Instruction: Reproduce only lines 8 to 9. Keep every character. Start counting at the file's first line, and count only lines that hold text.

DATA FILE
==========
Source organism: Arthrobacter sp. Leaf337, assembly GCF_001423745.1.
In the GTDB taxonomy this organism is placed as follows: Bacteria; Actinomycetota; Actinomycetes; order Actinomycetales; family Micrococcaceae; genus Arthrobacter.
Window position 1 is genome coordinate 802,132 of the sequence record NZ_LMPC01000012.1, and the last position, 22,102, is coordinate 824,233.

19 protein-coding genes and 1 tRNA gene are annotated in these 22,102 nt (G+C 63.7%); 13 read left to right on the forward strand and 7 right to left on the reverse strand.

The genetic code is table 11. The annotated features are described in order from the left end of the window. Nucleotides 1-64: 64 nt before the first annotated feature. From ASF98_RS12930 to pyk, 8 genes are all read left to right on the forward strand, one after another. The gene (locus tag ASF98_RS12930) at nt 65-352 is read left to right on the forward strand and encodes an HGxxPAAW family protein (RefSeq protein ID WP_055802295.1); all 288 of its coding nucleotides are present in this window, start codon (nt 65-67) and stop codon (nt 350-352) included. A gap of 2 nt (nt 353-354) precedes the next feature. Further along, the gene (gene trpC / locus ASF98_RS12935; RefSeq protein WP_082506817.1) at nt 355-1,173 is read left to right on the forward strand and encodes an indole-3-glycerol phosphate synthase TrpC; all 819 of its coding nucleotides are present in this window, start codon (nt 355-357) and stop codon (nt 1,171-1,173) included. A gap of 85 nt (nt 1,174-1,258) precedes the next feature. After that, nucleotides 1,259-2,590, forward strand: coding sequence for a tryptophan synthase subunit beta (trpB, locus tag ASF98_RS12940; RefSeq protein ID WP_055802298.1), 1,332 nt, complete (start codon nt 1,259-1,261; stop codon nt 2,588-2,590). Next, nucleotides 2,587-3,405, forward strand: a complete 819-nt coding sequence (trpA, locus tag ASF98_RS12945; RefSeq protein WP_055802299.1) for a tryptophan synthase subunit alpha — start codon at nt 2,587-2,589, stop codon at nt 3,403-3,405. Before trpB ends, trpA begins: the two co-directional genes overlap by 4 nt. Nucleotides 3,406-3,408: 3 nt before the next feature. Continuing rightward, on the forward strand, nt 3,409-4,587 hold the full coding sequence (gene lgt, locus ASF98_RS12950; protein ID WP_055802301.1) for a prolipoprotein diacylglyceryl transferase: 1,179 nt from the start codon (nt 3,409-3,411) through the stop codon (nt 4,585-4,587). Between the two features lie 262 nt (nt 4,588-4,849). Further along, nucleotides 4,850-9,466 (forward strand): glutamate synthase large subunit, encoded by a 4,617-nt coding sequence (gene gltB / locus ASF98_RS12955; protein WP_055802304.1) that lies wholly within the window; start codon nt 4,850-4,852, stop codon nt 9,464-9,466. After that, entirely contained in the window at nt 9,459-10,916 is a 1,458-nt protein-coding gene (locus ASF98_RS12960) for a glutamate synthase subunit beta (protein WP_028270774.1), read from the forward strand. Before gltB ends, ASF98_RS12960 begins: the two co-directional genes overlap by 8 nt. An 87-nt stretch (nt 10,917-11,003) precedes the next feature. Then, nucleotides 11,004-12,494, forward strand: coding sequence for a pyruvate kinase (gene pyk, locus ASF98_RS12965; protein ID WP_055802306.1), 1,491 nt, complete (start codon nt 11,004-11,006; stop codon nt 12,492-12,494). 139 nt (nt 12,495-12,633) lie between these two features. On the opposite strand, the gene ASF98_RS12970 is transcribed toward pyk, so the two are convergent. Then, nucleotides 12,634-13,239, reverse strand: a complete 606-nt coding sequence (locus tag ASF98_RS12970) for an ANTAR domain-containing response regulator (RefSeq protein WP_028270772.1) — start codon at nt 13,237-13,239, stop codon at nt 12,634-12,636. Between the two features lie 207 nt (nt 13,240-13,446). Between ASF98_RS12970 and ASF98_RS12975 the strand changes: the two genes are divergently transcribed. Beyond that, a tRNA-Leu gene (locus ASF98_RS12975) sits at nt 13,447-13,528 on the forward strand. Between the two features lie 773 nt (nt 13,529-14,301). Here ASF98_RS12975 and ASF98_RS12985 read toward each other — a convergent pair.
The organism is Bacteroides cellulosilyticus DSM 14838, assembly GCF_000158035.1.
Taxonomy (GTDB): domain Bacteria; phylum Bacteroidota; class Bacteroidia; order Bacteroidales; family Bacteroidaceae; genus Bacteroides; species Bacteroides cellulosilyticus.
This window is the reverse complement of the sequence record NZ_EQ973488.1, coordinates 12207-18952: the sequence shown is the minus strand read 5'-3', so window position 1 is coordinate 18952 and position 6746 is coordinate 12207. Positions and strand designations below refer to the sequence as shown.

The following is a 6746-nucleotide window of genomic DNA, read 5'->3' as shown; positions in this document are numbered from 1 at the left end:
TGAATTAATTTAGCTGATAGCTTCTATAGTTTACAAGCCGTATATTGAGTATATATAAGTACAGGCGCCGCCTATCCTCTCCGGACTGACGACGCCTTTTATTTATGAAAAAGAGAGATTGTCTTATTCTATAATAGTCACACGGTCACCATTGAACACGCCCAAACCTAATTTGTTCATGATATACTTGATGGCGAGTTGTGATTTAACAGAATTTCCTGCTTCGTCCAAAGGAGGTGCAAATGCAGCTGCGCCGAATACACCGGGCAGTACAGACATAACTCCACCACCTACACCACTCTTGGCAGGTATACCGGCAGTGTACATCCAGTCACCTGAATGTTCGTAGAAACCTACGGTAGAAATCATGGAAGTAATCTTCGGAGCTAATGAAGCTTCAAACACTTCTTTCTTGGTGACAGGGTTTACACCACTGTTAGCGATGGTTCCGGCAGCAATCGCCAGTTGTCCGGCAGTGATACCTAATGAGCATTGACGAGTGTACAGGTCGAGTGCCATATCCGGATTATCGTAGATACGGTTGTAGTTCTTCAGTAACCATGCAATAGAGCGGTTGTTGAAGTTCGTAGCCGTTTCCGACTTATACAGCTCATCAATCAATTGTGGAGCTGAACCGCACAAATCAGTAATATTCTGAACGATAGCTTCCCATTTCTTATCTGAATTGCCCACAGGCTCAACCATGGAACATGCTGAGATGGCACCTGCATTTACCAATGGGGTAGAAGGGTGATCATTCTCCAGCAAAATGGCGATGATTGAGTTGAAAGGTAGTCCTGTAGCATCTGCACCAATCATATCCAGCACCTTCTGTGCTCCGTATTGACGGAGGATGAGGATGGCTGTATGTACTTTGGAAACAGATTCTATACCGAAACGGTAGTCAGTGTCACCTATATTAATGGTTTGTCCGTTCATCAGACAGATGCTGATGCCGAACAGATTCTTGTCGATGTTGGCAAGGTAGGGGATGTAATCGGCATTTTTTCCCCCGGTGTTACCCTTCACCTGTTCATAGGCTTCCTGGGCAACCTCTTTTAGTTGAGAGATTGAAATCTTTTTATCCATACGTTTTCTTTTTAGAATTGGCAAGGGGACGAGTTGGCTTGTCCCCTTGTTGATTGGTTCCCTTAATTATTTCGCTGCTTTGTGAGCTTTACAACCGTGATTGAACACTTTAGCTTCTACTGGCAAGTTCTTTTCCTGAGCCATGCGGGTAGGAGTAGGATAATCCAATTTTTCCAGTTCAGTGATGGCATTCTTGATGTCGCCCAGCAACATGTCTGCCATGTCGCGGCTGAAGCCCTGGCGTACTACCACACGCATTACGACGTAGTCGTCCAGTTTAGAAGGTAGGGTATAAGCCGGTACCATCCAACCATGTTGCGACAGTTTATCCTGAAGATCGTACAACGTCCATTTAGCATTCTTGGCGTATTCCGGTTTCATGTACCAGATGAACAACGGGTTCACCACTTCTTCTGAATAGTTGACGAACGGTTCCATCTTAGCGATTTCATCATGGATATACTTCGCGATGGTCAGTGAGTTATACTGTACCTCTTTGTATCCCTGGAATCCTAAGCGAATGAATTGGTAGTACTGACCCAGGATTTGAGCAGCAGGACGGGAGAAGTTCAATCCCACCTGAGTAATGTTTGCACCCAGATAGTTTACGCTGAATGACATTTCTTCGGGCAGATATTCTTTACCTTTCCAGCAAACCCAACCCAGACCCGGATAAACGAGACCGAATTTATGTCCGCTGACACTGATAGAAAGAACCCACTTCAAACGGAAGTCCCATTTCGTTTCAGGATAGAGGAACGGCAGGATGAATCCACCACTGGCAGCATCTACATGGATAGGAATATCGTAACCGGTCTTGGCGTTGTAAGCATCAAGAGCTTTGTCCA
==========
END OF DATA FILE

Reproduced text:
This window is the reverse complement of the sequence record NZ_EQ973488.1, coordinates 12207-18952: the sequence shown is the minus strand read 5'-3', so window position 1 is coordinate 18952 and position 6746 is coordinate 12207. Positions and strand designations below refer to the sequence as shown.

The following is a 6746-nucleotide window of genomic DNA, read 5'->3' as shown; positions in this document are numbered from 1 at the left end: